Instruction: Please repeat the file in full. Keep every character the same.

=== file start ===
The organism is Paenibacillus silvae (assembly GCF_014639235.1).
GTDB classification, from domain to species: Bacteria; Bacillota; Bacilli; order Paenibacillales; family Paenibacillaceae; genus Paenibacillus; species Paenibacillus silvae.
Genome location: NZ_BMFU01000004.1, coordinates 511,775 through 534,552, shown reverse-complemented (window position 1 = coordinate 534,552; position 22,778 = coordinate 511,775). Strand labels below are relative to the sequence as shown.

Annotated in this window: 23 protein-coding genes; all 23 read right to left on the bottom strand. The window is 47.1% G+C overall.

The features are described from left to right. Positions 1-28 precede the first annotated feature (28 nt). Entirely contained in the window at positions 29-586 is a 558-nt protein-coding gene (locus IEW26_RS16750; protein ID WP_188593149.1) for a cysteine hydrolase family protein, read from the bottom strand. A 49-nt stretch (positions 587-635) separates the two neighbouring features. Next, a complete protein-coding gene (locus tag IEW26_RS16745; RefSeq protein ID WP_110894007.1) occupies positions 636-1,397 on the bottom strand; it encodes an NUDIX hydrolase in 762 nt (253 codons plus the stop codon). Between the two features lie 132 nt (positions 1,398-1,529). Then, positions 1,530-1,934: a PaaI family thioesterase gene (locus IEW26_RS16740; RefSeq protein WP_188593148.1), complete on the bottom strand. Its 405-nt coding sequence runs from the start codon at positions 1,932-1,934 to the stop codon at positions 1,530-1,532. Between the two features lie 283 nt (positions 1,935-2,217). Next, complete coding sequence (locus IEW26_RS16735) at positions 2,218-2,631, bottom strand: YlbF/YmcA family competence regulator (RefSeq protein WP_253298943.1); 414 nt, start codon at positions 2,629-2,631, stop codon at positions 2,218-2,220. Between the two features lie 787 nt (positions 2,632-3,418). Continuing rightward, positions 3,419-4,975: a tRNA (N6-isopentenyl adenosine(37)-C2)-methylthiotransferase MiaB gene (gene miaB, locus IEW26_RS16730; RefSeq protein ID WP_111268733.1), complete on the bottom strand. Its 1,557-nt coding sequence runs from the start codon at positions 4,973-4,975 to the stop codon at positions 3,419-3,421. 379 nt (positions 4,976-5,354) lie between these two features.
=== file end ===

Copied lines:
The organism is Paenibacillus silvae (assembly GCF_014639235.1).
GTDB classification, from domain to species: Bacteria; Bacillota; Bacilli; order Paenibacillales; family Paenibacillaceae; genus Paenibacillus; species Paenibacillus silvae.
Genome location: NZ_BMFU01000004.1, coordinates 511,775 through 534,552, shown reverse-complemented (window position 1 = coordinate 534,552; position 22,778 = coordinate 511,775). Strand labels below are relative to the sequence as shown.

Annotated in this window: 23 protein-coding genes; all 23 read right to left on the bottom strand. The window is 47.1% G+C overall.

The features are described from left to right. Positions 1-28 precede the first annotated feature (28 nt). Entirely contained in the window at positions 29-586 is a 558-nt protein-coding gene (locus IEW26_RS16750; protein ID WP_188593149.1) for a cysteine hydrolase family protein, read from the bottom strand. A 49-nt stretch (positions 587-635) separates the two neighbouring features. Next, a complete protein-coding gene (locus tag IEW26_RS16745; RefSeq protein ID WP_110894007.1) occupies positions 636-1,397 on the bottom strand; it encodes an NUDIX hydrolase in 762 nt (253 codons plus the stop codon). Between the two features lie 132 nt (positions 1,398-1,529). Then, positions 1,530-1,934: a PaaI family thioesterase gene (locus IEW26_RS16740; RefSeq protein WP_188593148.1), complete on the bottom strand. Its 405-nt coding sequence runs from the start codon at positions 1,932-1,934 to the stop codon at positions 1,530-1,532. Between the two features lie 283 nt (positions 1,935-2,217). Next, complete coding sequence (locus IEW26_RS16735) at positions 2,218-2,631, bottom strand: YlbF/YmcA family competence regulator (RefSeq protein WP_253298943.1); 414 nt, start codon at positions 2,629-2,631, stop codon at positions 2,218-2,220. Between the two features lie 787 nt (positions 2,632-3,418). Continuing rightward, positions 3,419-4,975: a tRNA (N6-isopentenyl adenosine(37)-C2)-methylthiotransferase MiaB gene (gene miaB, locus IEW26_RS16730; RefSeq protein ID WP_111268733.1), complete on the bottom strand. Its 1,557-nt coding sequence runs from the start codon at positions 4,973-4,975 to the stop codon at positions 3,419-3,421. 379 nt (positions 4,976-5,354) lie between these two features.